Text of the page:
Body language affects how others see us, but it may also change how we see ourselves. Social psychologist Amy Cuddy shows how “power posing” — standing in a posture of confidence, even when we don’t feel confident — can affect testosterone and cortisol levels in the brain, and might even have an impact on our chances for success.
Amy Cuddy’s research on body language reveals that we can change other people’s perceptions — and even our own body chemistry — simply by changing body positions
Amy Cuddy wasn’t supposed to become a successful scientist. In fact, she wasn’t even supposed to finish her undergraduate degree. Early in her college career, Cuddy suffered a severe head injury in a car accident, and doctors said she would struggle to fully regain her mental capacity and finish her undergraduate degree.
But she proved them wrong. Today, Cuddy is a professor and researcher at Harvard Business School, where she studies how nonverbal behavior and snap judgments affect people from the classroom to the boardroom. And her training as a classical dancer (another skill she regained after her injury) is evident in her fascinating work on “power posing” — how your body position influences others and even your own brain.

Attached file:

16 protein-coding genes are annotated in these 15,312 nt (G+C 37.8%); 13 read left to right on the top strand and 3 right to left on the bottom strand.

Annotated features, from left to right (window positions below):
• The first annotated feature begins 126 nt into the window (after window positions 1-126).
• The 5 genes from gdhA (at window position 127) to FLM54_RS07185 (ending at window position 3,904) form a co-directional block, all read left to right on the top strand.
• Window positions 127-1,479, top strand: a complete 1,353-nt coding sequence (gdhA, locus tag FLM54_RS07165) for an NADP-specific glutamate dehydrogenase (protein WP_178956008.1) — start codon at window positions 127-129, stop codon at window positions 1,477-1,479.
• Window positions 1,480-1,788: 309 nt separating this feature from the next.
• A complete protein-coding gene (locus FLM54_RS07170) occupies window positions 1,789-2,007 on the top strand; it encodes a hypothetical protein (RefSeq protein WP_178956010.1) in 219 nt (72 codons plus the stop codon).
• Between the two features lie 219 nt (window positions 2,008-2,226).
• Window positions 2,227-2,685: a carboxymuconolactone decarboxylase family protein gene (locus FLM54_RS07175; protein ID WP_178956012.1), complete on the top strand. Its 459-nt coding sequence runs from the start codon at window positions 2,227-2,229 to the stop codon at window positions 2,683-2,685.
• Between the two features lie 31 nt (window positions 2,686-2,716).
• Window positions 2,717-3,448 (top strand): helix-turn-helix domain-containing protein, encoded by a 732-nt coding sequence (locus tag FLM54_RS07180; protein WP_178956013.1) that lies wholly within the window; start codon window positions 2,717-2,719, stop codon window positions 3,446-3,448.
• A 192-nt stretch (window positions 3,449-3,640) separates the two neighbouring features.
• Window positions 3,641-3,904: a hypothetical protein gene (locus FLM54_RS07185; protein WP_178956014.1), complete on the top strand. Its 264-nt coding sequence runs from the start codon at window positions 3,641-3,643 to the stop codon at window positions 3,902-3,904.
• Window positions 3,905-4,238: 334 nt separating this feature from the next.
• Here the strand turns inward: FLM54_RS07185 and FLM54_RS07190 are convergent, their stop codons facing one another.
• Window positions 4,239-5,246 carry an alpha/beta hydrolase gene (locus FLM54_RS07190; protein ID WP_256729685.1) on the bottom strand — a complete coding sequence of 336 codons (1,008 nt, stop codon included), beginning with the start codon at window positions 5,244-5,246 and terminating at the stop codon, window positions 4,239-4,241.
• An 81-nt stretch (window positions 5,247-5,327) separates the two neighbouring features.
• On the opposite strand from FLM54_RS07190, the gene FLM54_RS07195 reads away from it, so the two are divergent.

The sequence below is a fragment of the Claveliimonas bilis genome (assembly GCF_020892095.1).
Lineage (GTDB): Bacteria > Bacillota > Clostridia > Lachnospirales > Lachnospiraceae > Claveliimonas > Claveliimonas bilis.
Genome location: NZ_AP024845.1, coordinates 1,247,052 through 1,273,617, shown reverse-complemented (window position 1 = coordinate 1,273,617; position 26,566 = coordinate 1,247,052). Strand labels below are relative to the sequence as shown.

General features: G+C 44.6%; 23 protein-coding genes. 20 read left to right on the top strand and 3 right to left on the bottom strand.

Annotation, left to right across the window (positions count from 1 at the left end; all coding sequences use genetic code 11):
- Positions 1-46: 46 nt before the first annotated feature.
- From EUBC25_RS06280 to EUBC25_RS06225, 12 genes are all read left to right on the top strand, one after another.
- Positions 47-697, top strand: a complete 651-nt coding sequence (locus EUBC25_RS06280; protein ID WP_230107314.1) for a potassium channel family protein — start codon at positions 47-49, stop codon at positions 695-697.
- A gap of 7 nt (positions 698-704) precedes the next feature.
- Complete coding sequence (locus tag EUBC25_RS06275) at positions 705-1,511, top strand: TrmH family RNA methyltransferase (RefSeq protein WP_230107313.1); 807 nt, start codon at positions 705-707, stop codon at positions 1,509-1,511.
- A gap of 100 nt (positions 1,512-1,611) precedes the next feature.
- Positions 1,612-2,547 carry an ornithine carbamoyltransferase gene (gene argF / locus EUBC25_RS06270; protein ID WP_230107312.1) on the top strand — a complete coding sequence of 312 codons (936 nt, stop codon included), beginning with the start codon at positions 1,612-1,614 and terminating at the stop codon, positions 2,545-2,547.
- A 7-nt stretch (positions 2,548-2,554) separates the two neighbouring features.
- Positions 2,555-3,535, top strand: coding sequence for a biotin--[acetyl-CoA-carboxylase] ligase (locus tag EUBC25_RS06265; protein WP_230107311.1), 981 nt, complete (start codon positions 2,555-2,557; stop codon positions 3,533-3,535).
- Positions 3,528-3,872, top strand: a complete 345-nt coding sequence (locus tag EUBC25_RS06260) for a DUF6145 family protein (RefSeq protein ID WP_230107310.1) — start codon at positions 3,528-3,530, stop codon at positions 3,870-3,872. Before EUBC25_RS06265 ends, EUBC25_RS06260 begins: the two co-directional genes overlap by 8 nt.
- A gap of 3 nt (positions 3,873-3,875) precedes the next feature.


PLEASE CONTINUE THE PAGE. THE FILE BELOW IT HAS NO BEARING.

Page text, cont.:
“Using a few simple tweaks to body language, Harvard researcher Amy Cuddy discovers ways to help people become more powerful.”
TIME Game Changers, March 19, 2012
How can hypnotherapy help?
Hypnotherapy offers a number of techniques which can be useful for the mental rehearsal of a desired behavior . This can later give us the appropriate confidence and serenity for facing that behaviour in real life. This work, combined with Amy Cuddy’s power posing, can help us become what we want instead of, as Ms Cuddy explains in the video, simply pretending it. To encourage us to believe that we really can become what we want, not just saying this from a rational discourse.
Hypnotherapeutic techniques are based on behavioural, cognitive and/or psychodynamic psychological principles combined with hypnosis. Once our goal will have been negotiated and agreed with the therapist, life experience and beliefs of each individual will be taken into account before applying one or a combination of the aforementioned principles.